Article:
Craig Dykers co-founded the architecture and design firm Snøhetta in 1989, the same year the firm won the international competition to design the Bibliotheca Alexandrina in Egypt. Snøhetta established a New York office in 2004, the year it was awarded the commission for the National September 11 Memorial Museum and Pavilion at the World Trade Center. The international practice emphasizes site-specific and environmentally responsible design solutions that “enhance…qualities of place and create diverse and rich architectural experiences.” Recent and current work includes the Lillehammer Winter Olympics Art Museum, Norway; Norwegian Embassy, Berlin; and the Wolfe Center for the Arts, Bowling Green State University, Ohio. In this podcast, Dykers presents the Norwegian National Opera, Oslo.
Largely underappreciated during her career, Eileen Gray’s work was a source of inspiration to Modernists and the art deco movement. Her distinctive luxurious take on the geometric forms used by her contemporaries Le Corbusier, Charlotte Periand and Mies van der Rohe resulted in pieces like the Bibendum chair and classic E.1027 table.
The rue de Lota apartment designed by Eileen Gray with her Bibendum Chair, Serpent Chair and Block Screen visible in the doorway
John Hejduk “Wall House” designed between 1967 and 1973, built in Groningen, The Netherlands 2000-2001
New York, NY - 2001 (Unbuilt)
The hybrid nature of the Museum of Art and Technology, both museum and production/education facility, provokes an architecture of cross-programming and spatial interweaving. The architectural concept begins with a pliable ribbon that partitions the programming; production spaces to one side (blue) and presentation spaces to the other (gray). The ribbon undulates from side to side as it climbs from the street, floor folding into wall, folding into floor, slipping back gradually to fit the diminishing zoning envelope. With each change of direction the ribbon alternately enfolds a production or presentation space, thus combing together the major program divisions and populations of the building (residents and visitors) as well as their diverse activities and speeds. While residents use the east core and visitors use the west, each must pass through the spaces of the other when circulating between successive levels. The ribbon is sometimes sheared and slipped into alignment with a level above or below, thus, conjoining a production and presentation space. The building is designed as a system of controlled contamination. Between the blue and gray plies is the building’s nervous system, which can be stripped out every several years. The project was selected in a two- part international competition.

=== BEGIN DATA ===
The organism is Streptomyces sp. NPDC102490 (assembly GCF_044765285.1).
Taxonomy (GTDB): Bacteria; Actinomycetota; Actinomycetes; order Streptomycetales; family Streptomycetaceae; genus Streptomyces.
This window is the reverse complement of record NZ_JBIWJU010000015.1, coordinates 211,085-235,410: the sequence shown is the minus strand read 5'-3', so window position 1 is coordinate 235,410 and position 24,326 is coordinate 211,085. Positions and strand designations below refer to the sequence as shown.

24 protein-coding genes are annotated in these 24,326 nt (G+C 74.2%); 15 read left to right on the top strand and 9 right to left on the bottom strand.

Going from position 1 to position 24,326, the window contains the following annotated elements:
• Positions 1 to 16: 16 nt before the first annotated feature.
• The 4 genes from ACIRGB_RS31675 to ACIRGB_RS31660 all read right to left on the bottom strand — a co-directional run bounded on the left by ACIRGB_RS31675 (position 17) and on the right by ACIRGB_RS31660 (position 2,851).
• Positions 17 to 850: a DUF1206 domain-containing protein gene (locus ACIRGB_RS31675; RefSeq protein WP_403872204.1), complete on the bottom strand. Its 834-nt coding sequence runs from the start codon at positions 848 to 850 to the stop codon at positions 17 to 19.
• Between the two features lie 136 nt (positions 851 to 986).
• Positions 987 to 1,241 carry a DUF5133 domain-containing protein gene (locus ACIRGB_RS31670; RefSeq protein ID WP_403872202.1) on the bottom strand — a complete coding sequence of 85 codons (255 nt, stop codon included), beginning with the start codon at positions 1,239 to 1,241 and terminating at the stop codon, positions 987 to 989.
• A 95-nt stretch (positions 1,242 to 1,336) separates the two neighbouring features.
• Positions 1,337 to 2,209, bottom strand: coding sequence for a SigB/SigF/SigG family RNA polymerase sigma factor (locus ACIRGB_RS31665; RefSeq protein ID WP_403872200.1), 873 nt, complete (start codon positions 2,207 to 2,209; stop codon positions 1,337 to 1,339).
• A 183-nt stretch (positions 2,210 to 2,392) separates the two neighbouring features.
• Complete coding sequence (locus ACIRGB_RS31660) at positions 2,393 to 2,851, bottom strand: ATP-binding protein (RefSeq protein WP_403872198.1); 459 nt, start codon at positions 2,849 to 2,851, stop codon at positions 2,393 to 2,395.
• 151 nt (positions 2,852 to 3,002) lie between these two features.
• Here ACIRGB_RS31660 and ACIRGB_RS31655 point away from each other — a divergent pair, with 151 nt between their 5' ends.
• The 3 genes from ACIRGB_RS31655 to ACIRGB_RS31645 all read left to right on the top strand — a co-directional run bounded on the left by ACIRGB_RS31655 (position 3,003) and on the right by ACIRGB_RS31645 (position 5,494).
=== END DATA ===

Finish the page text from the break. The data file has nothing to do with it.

Arcspace features photographs of the beautiful Seoul National University Museum, designed by Rem Koolhaas.
Page 1 of 4